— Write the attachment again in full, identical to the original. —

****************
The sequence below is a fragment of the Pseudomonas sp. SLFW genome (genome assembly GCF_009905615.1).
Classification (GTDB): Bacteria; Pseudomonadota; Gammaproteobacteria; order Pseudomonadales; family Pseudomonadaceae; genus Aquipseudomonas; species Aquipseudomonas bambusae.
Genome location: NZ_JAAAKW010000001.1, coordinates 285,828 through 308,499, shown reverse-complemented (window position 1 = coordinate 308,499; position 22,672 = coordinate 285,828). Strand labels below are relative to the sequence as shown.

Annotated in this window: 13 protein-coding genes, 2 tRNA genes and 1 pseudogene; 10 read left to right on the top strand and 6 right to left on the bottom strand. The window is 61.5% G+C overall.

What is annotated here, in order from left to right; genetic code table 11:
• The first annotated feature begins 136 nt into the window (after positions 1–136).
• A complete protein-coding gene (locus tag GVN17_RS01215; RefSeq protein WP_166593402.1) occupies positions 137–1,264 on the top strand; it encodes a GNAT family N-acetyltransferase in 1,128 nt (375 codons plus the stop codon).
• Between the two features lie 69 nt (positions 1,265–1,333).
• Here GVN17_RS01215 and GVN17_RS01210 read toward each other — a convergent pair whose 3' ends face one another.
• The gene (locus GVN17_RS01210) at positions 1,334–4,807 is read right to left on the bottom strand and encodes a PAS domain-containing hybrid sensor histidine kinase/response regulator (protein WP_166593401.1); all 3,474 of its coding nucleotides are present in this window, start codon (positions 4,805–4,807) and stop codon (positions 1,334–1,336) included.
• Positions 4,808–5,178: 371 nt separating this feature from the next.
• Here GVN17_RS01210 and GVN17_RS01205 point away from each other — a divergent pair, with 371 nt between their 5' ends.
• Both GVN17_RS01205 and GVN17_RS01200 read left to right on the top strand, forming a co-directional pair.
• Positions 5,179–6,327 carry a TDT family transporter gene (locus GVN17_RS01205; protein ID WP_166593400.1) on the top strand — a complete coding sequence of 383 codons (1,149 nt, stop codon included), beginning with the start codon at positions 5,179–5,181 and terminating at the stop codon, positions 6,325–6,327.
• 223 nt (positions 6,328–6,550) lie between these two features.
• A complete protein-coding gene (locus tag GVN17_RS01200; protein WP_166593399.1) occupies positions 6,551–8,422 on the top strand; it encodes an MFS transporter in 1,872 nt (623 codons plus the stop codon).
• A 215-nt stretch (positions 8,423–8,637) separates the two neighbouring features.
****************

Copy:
The sequence below is a fragment of the Pseudomonas sp. SLFW genome (genome assembly GCF_009905615.1).
Classification (GTDB): Bacteria; Pseudomonadota; Gammaproteobacteria; order Pseudomonadales; family Pseudomonadaceae; genus Aquipseudomonas; species Aquipseudomonas bambusae.
Genome location: NZ_JAAAKW010000001.1, coordinates 285,828 through 308,499, shown reverse-complemented (window position 1 = coordinate 308,499; position 22,672 = coordinate 285,828). Strand labels below are relative to the sequence as shown.

Annotated in this window: 13 protein-coding genes, 2 tRNA genes and 1 pseudogene; 10 read left to right on the top strand and 6 right to left on the bottom strand. The window is 61.5% G+C overall.

What is annotated here, in order from left to right; genetic code table 11:
• The first annotated feature begins 136 nt into the window (after positions 1–136).
• A complete protein-coding gene (locus tag GVN17_RS01215; RefSeq protein WP_166593402.1) occupies positions 137–1,264 on the top strand; it encodes a GNAT family N-acetyltransferase in 1,128 nt (375 codons plus the stop codon).
• Between the two features lie 69 nt (positions 1,265–1,333).
• Here GVN17_RS01215 and GVN17_RS01210 read toward each other — a convergent pair whose 3' ends face one another.
• The gene (locus GVN17_RS01210) at positions 1,334–4,807 is read right to left on the bottom strand and encodes a PAS domain-containing hybrid sensor histidine kinase/response regulator (protein WP_166593401.1); all 3,474 of its coding nucleotides are present in this window, start codon (positions 4,805–4,807) and stop codon (positions 1,334–1,336) included.
• Positions 4,808–5,178: 371 nt separating this feature from the next.
• Here GVN17_RS01210 and GVN17_RS01205 point away from each other — a divergent pair, with 371 nt between their 5' ends.
• Both GVN17_RS01205 and GVN17_RS01200 read left to right on the top strand, forming a co-directional pair.
• Positions 5,179–6,327 carry a TDT family transporter gene (locus GVN17_RS01205; protein ID WP_166593400.1) on the top strand — a complete coding sequence of 383 codons (1,149 nt, stop codon included), beginning with the start codon at positions 5,179–5,181 and terminating at the stop codon, positions 6,325–6,327.
• 223 nt (positions 6,328–6,550) lie between these two features.
• A complete protein-coding gene (locus tag GVN17_RS01200; protein WP_166593399.1) occupies positions 6,551–8,422 on the top strand; it encodes an MFS transporter in 1,872 nt (623 codons plus the stop codon).
• A 215-nt stretch (positions 8,423–8,637) separates the two neighbouring features.